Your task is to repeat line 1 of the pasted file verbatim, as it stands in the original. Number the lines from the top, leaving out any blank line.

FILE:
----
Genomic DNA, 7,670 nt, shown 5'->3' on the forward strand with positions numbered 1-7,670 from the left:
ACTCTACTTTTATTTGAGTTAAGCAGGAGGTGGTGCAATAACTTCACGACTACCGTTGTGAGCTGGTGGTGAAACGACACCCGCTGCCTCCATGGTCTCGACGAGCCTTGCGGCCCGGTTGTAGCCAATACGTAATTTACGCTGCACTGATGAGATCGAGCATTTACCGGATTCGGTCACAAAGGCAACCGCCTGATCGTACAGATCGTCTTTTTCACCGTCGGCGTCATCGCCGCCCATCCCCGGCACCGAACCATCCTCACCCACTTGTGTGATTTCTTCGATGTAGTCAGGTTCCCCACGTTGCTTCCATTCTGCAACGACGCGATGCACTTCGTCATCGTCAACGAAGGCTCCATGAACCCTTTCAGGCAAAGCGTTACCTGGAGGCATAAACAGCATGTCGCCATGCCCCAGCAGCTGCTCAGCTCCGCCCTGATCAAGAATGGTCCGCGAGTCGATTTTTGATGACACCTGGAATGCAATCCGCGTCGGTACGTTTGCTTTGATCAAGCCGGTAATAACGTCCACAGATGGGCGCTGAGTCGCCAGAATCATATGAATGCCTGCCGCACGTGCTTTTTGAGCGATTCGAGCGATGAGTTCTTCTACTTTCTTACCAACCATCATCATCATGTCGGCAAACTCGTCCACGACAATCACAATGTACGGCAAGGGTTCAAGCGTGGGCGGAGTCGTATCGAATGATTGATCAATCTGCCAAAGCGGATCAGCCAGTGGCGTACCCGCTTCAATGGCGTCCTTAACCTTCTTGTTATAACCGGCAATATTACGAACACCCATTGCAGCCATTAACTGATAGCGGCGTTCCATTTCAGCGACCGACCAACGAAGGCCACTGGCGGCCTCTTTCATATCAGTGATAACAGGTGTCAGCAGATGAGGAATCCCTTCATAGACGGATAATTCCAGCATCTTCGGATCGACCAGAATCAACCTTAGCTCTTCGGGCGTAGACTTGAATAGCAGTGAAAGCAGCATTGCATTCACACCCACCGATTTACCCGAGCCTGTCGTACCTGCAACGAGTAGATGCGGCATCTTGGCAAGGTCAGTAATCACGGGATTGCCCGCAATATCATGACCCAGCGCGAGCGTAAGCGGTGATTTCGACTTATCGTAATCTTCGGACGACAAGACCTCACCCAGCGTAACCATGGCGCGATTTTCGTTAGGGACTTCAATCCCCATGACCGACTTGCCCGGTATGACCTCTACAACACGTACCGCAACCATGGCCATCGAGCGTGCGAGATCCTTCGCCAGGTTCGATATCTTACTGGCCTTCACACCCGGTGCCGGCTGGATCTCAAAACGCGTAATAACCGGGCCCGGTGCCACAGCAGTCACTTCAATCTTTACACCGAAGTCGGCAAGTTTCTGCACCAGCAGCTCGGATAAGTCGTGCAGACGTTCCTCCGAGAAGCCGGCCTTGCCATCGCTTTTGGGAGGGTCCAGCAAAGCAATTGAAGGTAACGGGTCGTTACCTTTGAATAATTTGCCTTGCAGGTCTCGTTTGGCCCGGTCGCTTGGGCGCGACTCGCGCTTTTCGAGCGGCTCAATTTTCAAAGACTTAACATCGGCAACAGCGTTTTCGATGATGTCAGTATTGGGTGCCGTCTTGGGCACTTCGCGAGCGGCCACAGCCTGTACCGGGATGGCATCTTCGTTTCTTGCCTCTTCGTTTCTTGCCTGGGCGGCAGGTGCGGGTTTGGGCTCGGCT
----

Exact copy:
Genomic DNA, 7,670 nt, shown 5'->3' on the forward strand with positions numbered 1-7,670 from the left: